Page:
I should have known, having had her around for so long.
Down the long hill after Senecal's Oil on the hill I felt
A crunch like a kneecap splintering, she went down on one side,
I grabbed the wheel to hold her still, but she stopped herself
Groveling on the roadbed. A man I knew somewhere
Was following, stopped, and told me the left wheel
Was sticking out, lying like a fractured leg on the road.

So there was no proud selling, but quick call to Willie's junkyard.
He came in half an hour with his truck, took her off the road,
Paying me forty dollars for what remained. I went home
Glad it was no worse, no accident, no rolling in the ditch
Turning and tumbling. No recriminations from an incensed buyer,
Pointing at the broken wheel and telling me he had hoped
I was an honest man.

It was all over, and I was glad. But I remembered the days
We had got up early morning and loaded her up with tools,
Going to build the new house two towns over. Even
The radio worked, and I could hear Bach mornings
Or Strauss. She was gone now and I was relieved. Glad.
It was a little like a divorce. It was time to go, couldn't go on
Forever. It was the right time, it was OK, and I was relieved,
But in the back of my mind I missed her, actually
I thought of her a lot, and the fact that she was no long there
Gave me more thinking than I had thought, tied to her still,
By that odd contraption, the leash of memory.



IN SILENT SYMPATHY

Wa..ll, we was going down the road, and I says to him
"Henry". You see his name was Henry, or at least I thought it was.
"HENRY" and he don't say nothing, just driving
Squinting down the road like he was looking for a squirrel
Or something else to shoot. 'YOU mad?" ~Nope".
"Then why you don't answer when I talk to you, Henry?"

He don't say nothing again. I'm getting annoyed
Thinking that it is a long road down to Troy, it could be
Damn sight longer if he don't talk at all. Sure
There are some silent types in Vermont they just live
Minding their own business. Don't do no harm
I guess, just a pain in the butt if you want conversation.
Looks like he might be of that persuasion.

Then he says "Joe...." out of the blue. I'm looking out
The window down toward the meadow, wondering why
He's saying "Joe". After a while he says "Joe" again,
And I think this is a pretty peculiar kind of guy
Driving a 1973 Chevvy pickup down Rte 149 saying "Joe".
Maybe he sees something odd and is saying "By Joe!".
But there's nothing odd. You know, he's damn odd,
This Henry keeps on saying "Joe".

Then he says "You mad or something?" looking right at me.
"ME? Not at all. Why you ask?" "Waa...ll, I keep saying 'Joe'
And you never says nothing. Thought I might have said
Something that offended you."
"But my name ain't Joe." "And mine ain't Henry."
Waa...ll, whatta you know, he can actually talk, and then
He starting telling me everything about his wife's illnesses,
And what a fuck off his son is, and how that guy
Down at the Ford agency cheated him on this truck,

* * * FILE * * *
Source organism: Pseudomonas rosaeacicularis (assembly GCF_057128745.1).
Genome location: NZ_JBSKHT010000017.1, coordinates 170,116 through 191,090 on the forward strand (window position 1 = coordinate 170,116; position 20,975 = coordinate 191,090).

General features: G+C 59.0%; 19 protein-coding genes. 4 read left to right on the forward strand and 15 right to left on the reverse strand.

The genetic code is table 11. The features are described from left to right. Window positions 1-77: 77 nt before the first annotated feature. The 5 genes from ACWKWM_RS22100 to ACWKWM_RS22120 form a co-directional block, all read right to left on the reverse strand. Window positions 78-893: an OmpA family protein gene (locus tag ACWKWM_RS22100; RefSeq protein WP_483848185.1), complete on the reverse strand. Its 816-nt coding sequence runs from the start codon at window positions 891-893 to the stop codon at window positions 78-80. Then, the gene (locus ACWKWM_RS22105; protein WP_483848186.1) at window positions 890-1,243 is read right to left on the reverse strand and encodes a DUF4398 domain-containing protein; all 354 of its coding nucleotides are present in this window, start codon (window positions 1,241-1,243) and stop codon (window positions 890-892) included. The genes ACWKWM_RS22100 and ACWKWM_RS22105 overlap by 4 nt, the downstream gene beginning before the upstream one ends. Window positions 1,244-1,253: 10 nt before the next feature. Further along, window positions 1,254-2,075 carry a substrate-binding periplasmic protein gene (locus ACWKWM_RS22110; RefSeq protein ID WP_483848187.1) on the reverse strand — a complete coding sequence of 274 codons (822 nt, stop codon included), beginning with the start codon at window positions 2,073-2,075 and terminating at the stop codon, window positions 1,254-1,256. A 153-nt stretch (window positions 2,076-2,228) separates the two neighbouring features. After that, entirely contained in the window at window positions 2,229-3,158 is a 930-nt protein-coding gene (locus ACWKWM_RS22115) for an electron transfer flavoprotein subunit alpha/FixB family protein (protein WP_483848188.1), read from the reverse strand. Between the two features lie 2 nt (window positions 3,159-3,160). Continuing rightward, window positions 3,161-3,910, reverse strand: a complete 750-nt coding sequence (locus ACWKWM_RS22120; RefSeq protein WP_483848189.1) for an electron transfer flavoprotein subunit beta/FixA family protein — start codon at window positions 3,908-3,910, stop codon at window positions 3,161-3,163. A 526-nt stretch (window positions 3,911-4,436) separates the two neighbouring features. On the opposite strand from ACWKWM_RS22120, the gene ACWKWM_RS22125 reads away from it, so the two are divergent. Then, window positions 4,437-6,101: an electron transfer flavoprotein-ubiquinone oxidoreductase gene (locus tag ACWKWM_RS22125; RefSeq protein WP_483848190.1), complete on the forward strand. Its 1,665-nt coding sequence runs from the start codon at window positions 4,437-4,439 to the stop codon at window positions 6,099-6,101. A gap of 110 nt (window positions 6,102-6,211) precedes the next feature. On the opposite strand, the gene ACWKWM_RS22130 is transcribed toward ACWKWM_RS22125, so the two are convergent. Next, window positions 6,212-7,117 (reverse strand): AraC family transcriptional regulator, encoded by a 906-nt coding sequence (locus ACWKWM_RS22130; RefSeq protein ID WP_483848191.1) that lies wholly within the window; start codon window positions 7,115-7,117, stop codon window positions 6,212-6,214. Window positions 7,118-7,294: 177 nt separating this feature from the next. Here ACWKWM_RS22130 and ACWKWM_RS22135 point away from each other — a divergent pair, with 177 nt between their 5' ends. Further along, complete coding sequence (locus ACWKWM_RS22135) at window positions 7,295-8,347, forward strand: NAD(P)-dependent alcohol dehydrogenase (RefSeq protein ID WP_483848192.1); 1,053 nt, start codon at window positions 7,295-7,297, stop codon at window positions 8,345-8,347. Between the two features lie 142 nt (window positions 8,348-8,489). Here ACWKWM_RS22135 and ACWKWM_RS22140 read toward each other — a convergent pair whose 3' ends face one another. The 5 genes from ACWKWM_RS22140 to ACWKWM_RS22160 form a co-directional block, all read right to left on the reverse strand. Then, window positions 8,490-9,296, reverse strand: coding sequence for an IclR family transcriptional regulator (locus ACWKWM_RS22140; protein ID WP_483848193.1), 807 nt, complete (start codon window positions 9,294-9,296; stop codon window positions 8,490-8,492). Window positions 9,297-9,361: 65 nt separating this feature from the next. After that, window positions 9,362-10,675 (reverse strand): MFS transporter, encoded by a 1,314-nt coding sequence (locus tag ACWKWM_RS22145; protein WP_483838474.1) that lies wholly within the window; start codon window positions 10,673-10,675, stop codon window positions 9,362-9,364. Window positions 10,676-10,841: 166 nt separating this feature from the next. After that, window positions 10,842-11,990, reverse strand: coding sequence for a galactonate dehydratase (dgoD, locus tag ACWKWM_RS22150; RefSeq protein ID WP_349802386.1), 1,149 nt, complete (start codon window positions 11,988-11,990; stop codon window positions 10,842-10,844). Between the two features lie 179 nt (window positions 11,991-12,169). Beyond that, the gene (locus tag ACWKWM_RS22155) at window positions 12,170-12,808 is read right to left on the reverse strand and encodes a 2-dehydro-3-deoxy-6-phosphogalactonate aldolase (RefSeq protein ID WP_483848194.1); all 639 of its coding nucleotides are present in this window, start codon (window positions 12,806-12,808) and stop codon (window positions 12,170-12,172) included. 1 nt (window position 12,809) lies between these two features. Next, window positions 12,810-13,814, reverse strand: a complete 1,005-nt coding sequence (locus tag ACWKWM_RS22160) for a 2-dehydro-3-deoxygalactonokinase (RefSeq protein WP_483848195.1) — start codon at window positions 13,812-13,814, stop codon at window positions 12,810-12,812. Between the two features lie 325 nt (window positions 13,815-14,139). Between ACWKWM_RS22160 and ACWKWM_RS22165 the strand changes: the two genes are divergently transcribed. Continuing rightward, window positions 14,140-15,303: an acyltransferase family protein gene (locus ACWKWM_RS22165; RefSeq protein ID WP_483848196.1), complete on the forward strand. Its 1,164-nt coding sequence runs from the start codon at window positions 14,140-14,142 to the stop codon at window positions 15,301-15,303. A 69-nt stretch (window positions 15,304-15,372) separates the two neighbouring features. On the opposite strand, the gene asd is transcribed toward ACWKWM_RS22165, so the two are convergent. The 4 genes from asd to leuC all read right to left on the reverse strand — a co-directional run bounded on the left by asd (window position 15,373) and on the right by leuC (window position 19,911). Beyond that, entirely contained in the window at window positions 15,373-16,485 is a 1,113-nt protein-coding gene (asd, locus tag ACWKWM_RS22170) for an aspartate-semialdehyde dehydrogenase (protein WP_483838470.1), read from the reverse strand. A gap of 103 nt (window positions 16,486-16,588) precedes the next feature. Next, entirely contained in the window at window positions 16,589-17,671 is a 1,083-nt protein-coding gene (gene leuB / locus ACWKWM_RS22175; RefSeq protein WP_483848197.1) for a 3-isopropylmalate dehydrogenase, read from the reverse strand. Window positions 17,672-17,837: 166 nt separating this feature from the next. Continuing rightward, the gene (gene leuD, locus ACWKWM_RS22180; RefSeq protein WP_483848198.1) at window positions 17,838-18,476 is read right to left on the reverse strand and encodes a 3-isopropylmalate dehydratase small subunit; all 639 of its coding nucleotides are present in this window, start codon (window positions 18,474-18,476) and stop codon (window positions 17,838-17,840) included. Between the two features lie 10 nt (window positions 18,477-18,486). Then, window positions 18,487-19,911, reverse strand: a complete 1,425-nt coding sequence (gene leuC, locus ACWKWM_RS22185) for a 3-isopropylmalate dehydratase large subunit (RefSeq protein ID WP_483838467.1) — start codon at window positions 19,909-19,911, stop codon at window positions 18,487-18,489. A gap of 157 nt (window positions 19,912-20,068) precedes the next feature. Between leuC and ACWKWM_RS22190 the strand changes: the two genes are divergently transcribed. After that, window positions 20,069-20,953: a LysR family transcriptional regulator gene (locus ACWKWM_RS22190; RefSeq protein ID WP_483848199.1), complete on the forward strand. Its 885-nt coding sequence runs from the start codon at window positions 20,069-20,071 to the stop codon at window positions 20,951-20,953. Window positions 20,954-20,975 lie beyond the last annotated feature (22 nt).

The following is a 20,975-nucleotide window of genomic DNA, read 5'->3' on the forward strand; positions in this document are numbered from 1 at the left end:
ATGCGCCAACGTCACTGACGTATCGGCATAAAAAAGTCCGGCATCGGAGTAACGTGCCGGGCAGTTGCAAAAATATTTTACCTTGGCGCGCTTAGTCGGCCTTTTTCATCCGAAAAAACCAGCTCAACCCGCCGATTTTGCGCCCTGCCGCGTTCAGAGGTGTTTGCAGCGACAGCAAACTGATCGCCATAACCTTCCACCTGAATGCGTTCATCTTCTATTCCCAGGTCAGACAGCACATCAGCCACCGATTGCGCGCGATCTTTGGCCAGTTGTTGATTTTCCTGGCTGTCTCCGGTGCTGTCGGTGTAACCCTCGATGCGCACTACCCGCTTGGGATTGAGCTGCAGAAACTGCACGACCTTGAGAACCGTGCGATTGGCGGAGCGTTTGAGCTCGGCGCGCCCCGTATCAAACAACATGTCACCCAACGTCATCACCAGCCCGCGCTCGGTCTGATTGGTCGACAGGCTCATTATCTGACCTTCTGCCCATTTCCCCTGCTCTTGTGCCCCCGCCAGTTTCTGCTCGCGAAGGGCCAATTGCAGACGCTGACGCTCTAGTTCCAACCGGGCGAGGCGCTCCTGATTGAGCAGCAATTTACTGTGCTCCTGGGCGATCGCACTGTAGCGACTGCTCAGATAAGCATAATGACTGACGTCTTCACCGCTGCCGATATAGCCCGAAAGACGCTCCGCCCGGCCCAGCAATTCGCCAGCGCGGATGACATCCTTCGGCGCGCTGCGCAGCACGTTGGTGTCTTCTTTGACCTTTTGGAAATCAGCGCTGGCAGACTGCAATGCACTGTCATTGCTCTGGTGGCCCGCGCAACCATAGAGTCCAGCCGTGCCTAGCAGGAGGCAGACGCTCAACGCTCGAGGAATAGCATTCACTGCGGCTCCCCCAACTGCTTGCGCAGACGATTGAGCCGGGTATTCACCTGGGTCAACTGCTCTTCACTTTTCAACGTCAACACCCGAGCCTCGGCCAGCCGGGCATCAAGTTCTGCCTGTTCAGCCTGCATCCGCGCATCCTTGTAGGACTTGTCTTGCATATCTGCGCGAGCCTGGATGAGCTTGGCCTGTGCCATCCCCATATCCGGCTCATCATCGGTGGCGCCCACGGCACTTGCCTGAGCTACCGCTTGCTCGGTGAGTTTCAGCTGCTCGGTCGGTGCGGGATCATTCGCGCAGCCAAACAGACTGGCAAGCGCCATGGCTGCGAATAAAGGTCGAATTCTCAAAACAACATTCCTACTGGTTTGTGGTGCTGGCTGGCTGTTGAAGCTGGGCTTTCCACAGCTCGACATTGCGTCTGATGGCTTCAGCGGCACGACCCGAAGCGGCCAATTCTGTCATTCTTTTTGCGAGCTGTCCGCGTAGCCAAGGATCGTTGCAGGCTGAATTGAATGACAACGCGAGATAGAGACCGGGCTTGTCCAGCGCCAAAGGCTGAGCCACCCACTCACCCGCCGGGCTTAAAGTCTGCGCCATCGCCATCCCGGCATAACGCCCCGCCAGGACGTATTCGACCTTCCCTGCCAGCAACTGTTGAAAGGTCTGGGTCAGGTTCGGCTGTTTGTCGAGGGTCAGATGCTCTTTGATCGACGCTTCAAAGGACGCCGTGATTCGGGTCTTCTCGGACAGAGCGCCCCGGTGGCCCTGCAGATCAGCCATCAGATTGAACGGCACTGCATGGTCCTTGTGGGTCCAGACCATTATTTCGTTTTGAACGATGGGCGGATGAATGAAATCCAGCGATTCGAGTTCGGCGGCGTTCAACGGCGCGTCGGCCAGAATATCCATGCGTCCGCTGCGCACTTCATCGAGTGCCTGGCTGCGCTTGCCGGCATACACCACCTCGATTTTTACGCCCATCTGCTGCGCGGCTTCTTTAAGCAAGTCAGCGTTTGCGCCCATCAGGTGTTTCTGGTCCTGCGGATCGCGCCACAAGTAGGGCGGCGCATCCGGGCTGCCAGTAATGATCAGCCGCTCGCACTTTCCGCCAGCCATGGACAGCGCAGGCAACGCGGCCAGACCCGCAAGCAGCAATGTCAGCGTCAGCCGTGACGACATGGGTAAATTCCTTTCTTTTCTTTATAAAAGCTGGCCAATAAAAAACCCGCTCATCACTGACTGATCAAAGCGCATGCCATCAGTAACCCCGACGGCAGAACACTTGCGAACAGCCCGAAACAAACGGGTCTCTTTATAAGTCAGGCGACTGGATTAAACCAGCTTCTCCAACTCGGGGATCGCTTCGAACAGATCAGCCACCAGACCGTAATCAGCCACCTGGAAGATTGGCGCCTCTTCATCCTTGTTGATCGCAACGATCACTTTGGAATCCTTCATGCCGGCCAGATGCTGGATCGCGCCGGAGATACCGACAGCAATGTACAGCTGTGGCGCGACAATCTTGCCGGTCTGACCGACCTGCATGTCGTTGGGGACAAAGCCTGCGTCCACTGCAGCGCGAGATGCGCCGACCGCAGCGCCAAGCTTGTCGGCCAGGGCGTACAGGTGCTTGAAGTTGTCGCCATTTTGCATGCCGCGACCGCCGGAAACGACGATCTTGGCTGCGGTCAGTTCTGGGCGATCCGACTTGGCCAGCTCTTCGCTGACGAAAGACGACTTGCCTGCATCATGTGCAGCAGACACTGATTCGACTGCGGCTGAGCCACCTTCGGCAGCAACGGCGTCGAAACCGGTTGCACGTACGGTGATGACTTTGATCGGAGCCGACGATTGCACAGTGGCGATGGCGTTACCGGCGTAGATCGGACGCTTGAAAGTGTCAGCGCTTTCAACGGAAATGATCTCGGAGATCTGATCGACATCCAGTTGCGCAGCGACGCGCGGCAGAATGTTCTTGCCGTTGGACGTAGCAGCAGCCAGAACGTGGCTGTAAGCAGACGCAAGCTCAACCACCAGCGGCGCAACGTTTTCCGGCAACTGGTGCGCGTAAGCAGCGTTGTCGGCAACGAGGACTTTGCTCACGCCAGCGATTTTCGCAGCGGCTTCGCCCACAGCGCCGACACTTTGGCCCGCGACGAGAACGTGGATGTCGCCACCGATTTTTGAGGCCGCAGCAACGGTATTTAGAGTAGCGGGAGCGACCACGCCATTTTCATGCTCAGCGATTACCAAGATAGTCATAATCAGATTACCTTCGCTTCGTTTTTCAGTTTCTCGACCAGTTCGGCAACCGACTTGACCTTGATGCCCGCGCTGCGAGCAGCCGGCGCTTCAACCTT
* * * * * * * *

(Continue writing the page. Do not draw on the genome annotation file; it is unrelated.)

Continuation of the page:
Saying that it was an antique, but it was just an old
Piece of crap. Gotta watch out for those city guys,
They'll try to sell you anything. Flatlanders. Ugh!

After a while I began to wish he'd shut up. Henry, I said
"How 'bout a little quiet, I might take a nap." He kept on
About something the vet said about his herd. And what the bank
Wanted to do with his mortgage. And his stomach ailments.
"0K! if you ain't Henry, what the hell is your name."
"George. And yours...?" "It sure ain't Joe! I'm Hector."
What I'm trying to say, George, is shut the hell up,
Will you?" "OK, Hector. I hate talking about nothing,
I was just trying to cheer you up."

The rest of the way to Troy we sat in comfortable silence
The way two Vermont men should, and when we got there,
I got out of the truck and gave him a nod, he inclined his head
Slightly to show he noticed my nod. Saw him again later that year,
He looked me right in the eye and said nothing.
I guess we both had learned our lesson, although I still
Take great pleasure talking to the dog. He listens well
Cocking his head from side to side, in silent sympathy.



AND A MERRY CHRISTMAS...

We live on narrow dollar margins, which is what I thought
Waking early up on Christmas eve. My wife was waving an oil bill
Before I was awake, it showed the date
The oil came last. O My God,
It was back in October, we're running out.
And the propane too? Which first?

I unscrewed the plug on the oil tank and slipped a stick
Into the bottom, "FOUR INCHES" is what it said.
The oil people thought that would last a few days more
Even with the cold snap. But this was Christmas eve!
We have wood for the house, but what about the stove,
No propane means no turkey! Imagine trying to fry
Pieces of the dismembered bird on the woodstove top,
Smiling and telling ourselves it was part of country life,

[Son hating the charred meat and saying inside "What a fool
My father, is letting this happen to us, now!".]

It was just dark when the propane truck came, I went out
To talk with the man as he poured the liquid gas in.
Talking about the tank, I found there is always a trick
To everything. The day had warmed up, so there was a line
On my tank where the cold liquid lay, above that sweat.
"That's how you tell if the tank is empty " he explained.

I reminisced as the gas pumped in, about how they used to bring
Small tanks in a small truck, wrestle them into place in the snow.
But here he was with a monster truck, he easily ran
The liquid gas with a red hose over the white snow. Smart,
Saving all those extra cans, the mileage and the labor too!

"I own the truck, subcontract to deliver. It has a Cummins diesel,
Lasts ten years or so. I was a diesel mechanic, rebuild it myself,
Big garage, lots of time to go over it summers.
If I take care, I can get fifteen, twenty years out of her yet.
If I had to go to the dealer, it would eat up all the profit.
I work on a narrow margin.

"Merry Christmas." I repeated,
Put out my hand, his glove was off, we gripped a second,
As I felt three missing fingers. Everybody asks
How you can tell a real Vermonter, is it accent, walk, job?
I can tell you. A real farm boy Vermonter is always short
Fingers, happened when he was eight or ten,
He thinks nothing of it, wears it like a Purple Heart,
A sign of service, something lost in action, no big thing!




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William Harris
Prof. Em. Middlebury College
www.middlebury.edu/~harris